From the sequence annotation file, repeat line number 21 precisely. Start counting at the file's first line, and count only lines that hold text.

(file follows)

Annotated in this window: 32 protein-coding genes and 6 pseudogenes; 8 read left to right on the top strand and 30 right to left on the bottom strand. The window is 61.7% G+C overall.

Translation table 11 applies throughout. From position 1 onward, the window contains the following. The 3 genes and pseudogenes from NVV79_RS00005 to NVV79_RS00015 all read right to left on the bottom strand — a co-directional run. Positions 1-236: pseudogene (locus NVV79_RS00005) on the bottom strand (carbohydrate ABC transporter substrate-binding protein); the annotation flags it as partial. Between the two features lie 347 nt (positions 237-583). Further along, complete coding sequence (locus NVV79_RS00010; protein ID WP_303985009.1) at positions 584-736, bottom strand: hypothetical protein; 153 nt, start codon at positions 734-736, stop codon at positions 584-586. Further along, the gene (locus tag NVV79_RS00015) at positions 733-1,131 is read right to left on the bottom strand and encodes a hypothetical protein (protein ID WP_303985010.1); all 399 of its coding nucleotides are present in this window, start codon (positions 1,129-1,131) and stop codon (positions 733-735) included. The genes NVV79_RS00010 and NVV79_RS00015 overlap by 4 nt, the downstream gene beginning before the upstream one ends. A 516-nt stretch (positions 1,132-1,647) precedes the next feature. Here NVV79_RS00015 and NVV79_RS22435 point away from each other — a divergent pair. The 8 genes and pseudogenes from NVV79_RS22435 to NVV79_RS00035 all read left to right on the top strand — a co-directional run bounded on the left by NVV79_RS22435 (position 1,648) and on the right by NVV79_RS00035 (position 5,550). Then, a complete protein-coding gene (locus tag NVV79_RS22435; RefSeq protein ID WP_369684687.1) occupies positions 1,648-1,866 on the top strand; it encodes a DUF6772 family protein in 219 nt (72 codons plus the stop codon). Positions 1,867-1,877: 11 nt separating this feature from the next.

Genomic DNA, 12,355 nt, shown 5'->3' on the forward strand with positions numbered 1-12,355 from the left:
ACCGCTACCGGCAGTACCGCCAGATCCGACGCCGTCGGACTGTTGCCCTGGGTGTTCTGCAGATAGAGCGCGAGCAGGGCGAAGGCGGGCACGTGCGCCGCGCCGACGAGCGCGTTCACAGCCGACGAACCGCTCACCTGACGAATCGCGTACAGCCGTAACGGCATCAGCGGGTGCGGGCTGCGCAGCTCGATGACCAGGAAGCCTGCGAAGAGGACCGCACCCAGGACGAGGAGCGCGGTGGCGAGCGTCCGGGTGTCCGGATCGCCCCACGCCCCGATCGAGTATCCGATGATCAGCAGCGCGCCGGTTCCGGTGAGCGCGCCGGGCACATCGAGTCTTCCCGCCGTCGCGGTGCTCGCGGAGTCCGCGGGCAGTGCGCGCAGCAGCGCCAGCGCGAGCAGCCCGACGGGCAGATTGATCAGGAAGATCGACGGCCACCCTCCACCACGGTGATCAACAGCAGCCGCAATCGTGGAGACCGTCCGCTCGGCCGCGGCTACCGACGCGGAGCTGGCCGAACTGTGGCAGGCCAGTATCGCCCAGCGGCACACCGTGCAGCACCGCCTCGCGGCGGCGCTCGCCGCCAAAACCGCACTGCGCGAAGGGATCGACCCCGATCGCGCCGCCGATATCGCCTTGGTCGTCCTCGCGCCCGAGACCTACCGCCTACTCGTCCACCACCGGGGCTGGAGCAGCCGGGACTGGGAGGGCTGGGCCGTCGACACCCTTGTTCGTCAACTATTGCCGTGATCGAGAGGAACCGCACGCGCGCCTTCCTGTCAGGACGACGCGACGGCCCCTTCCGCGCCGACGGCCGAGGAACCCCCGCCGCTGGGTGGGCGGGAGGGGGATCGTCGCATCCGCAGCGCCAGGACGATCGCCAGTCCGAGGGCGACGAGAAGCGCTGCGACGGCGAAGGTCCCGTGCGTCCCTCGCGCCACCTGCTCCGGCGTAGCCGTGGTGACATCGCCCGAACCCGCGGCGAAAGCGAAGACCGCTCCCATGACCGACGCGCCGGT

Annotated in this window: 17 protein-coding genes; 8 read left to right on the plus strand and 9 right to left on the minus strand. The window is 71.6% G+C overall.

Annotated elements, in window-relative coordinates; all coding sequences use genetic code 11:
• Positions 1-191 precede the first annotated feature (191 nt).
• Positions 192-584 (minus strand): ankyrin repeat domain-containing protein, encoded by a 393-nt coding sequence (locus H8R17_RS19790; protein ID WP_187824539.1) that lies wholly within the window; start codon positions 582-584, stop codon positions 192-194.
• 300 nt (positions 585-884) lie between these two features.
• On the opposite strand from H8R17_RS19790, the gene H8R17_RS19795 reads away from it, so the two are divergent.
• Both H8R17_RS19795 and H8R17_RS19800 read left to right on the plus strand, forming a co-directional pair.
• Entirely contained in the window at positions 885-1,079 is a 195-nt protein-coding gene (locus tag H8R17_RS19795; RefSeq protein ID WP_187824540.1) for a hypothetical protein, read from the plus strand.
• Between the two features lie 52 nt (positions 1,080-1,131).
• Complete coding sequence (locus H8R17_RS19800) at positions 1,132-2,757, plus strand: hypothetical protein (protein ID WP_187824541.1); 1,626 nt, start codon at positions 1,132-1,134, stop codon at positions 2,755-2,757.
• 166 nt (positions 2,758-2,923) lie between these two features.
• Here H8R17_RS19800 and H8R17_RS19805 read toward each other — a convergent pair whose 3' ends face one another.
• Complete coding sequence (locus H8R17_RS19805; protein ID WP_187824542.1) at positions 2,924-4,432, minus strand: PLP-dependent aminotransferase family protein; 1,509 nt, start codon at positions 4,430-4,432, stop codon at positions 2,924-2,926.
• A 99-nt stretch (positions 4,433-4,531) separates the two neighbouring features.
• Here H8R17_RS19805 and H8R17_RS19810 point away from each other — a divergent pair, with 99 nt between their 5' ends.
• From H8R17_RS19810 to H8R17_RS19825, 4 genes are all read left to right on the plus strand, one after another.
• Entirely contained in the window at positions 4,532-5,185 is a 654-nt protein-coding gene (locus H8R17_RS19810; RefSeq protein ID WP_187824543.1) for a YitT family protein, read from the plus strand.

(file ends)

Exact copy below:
• Entirely contained in the window at positions 4,532-5,185 is a 654-nt protein-coding gene (locus H8R17_RS19810; RefSeq protein ID WP_187824543.1) for a YitT family protein, read from the plus strand.